This article should serve as notification to dental health professionals of the potential for harmful lead exposure from dental
films stored in containers lined with unpainted lead. The FDA believes that there may be hundreds of these lead-lined boxes currently being used to store dental films. Some of them may have been in use for decades. Most of these boxes are the size and shape of shoe-boxes, made of wood, and lined with lead that has apparently not been painted or coated.
Dental films stored in these boxes have been found to be coated with a
whitish film that is about 80% lead. In many cases there are highly dangerous
levels of lead on the films, enough to potentially cause serious adverse health
effects in patients and health care professionals. These adverse health effects
include anemia and serious neurological damage.1
Intersted parties may obtain more information about public health concerns related to lead from the OSHA website: http://www.osha-slc.gov/SLTC/lead/index.html
1Hu Howard: Heavy
metal poisoning. In: Harrison’s Principles of Internal Medicine, 14th
edition, AS Fauci et al (eds) New York, McGraw Hill, 1998, pp 2565-2566.
What should be done:
- Discard any dental film that has been put in these boxes. None of
that film should be used. Wiping the film does not significantly
reduce the lead levels.
- Remove these boxes and dispose of them properly. THE OLD BOXES CANNOT BE
MADE SAFE by painting, coating or lining them. Scrap lead should be
discarded according to EPA regulations. You may call the EPA’s RCRA hotline
at 1 (800) 424-9346 and speak to a representative to find your State’s lead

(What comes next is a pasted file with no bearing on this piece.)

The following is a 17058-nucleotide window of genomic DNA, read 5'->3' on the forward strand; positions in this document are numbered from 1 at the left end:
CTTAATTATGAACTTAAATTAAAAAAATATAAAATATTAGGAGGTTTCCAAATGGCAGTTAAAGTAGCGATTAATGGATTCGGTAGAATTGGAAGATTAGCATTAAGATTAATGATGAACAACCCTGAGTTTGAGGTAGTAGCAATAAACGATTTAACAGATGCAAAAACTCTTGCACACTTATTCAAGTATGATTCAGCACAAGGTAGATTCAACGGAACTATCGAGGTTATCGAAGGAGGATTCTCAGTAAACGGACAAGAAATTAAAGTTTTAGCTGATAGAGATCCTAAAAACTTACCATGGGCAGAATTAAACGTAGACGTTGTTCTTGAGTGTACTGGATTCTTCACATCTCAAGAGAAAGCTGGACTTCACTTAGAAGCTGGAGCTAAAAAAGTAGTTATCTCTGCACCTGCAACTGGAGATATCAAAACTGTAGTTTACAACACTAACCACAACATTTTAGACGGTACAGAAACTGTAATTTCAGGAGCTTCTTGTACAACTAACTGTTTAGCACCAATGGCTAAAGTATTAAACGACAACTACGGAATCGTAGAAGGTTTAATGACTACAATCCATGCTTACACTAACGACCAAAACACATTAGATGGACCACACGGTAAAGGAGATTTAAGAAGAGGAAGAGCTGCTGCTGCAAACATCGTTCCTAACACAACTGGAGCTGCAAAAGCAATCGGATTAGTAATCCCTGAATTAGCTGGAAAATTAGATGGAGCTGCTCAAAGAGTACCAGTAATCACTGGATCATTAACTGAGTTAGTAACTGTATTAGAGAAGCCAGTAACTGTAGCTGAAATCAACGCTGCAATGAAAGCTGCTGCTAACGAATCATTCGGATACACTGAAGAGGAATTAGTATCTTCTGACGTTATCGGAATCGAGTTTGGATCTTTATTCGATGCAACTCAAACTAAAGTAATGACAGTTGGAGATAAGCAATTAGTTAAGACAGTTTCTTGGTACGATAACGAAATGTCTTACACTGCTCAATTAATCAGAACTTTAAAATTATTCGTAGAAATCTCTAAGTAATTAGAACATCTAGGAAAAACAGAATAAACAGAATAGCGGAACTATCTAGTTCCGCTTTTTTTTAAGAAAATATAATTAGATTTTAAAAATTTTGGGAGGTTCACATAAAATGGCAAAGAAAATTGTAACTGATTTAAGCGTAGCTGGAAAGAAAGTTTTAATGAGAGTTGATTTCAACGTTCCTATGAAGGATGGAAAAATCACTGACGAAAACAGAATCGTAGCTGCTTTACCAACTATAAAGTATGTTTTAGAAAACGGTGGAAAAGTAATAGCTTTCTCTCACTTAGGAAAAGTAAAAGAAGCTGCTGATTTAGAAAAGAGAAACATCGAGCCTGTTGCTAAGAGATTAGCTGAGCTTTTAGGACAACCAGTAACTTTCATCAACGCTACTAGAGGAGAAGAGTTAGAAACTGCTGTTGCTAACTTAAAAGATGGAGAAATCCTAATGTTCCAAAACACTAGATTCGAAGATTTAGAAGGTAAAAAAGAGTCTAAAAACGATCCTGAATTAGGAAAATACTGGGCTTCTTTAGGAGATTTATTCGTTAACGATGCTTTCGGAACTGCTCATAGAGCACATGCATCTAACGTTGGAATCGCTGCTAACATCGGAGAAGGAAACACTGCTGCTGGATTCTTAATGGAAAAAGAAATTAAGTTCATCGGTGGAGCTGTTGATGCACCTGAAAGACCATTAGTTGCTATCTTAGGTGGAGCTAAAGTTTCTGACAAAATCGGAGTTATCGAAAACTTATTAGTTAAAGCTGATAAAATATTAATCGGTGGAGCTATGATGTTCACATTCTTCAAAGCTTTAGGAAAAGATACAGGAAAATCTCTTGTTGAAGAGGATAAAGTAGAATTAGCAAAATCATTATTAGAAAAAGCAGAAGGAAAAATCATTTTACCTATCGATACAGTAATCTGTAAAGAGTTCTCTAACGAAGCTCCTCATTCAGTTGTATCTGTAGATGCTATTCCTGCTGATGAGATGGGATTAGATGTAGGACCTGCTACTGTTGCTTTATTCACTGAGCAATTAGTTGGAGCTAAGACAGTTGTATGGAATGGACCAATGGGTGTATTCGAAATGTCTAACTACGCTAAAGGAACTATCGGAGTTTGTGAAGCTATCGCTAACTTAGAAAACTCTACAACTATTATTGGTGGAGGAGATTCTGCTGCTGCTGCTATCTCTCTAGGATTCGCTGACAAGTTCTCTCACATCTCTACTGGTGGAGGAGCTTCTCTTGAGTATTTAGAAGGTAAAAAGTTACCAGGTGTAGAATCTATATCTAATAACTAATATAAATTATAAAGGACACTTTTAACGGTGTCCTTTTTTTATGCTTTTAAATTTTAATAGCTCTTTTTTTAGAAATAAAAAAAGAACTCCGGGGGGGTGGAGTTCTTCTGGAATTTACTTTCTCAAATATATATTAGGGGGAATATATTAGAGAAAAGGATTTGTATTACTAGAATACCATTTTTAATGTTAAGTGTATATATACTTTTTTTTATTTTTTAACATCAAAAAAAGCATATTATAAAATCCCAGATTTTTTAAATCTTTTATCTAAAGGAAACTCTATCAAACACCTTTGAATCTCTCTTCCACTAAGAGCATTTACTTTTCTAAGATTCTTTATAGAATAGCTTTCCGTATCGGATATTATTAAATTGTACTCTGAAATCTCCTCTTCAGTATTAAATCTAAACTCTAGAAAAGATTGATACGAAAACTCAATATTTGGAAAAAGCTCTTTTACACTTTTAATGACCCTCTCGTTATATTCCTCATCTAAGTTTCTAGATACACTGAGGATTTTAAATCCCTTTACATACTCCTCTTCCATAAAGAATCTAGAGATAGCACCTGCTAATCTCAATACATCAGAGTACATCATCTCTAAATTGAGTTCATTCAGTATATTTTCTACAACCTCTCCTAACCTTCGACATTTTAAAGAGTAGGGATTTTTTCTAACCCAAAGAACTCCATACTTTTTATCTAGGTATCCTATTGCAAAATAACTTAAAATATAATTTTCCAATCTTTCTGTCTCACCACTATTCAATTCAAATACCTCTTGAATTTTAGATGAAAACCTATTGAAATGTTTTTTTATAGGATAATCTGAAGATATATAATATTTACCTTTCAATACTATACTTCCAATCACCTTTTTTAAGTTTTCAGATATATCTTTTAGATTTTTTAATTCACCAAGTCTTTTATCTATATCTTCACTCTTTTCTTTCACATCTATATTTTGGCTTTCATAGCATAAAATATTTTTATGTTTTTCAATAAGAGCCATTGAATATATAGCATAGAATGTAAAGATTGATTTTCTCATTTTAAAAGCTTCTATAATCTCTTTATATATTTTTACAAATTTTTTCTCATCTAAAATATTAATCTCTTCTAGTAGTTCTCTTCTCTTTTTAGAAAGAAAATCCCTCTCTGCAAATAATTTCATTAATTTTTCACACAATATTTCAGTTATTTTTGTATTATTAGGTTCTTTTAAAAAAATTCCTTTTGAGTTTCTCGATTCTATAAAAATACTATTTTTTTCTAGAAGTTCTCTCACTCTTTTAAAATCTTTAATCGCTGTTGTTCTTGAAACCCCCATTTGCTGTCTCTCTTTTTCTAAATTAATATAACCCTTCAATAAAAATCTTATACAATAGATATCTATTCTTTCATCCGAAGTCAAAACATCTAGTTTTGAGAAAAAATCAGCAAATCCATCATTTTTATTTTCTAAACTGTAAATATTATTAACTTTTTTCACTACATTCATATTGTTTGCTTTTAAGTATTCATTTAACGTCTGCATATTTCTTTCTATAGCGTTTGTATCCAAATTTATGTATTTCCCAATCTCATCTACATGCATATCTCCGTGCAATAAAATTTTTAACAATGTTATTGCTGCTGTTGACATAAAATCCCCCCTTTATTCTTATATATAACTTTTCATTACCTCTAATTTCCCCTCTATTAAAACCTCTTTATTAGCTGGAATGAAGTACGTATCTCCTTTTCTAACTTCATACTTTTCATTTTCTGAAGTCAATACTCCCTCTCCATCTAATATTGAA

- Make it a practice to store your dental film according to the manufacturer’s
Reporting adverse events to FDA
If you have experienced problems with dental devices or dental device
malfunctions, you can report this directly to the manufacturer. Alternatively,
you can report directly to MedWatch, the FDA’s voluntary reporting program.
You may submit reports to MedWatch four ways: online to http://www.accessdata.fda.gov/scripts/medwatch/
by telephone at 1-800-FDA-1088; by FAX at 1-800-FDA-0178; or by mail to MedWatch,
Food and Drug Administration, HF-2, 5600 Fishers Lane, Rockville, MD 20857.
Getting more information
If you have questions regarding this article, please contact, Marian Kroen,
Office of Surveillance and Biometrics (HFZ-510), 1350 Piccard Drive, Rockville,
Maryland, 20850, by fax at 301-594-2968, or by e-mail at email@example.com.
Additionally, a voice mail message may be left at 301-594-0650 and your call
will be returned as soon as possible.
The picture below is an example of a shoe-box sized lead-lined wooden box
which may be a source of lead contamination: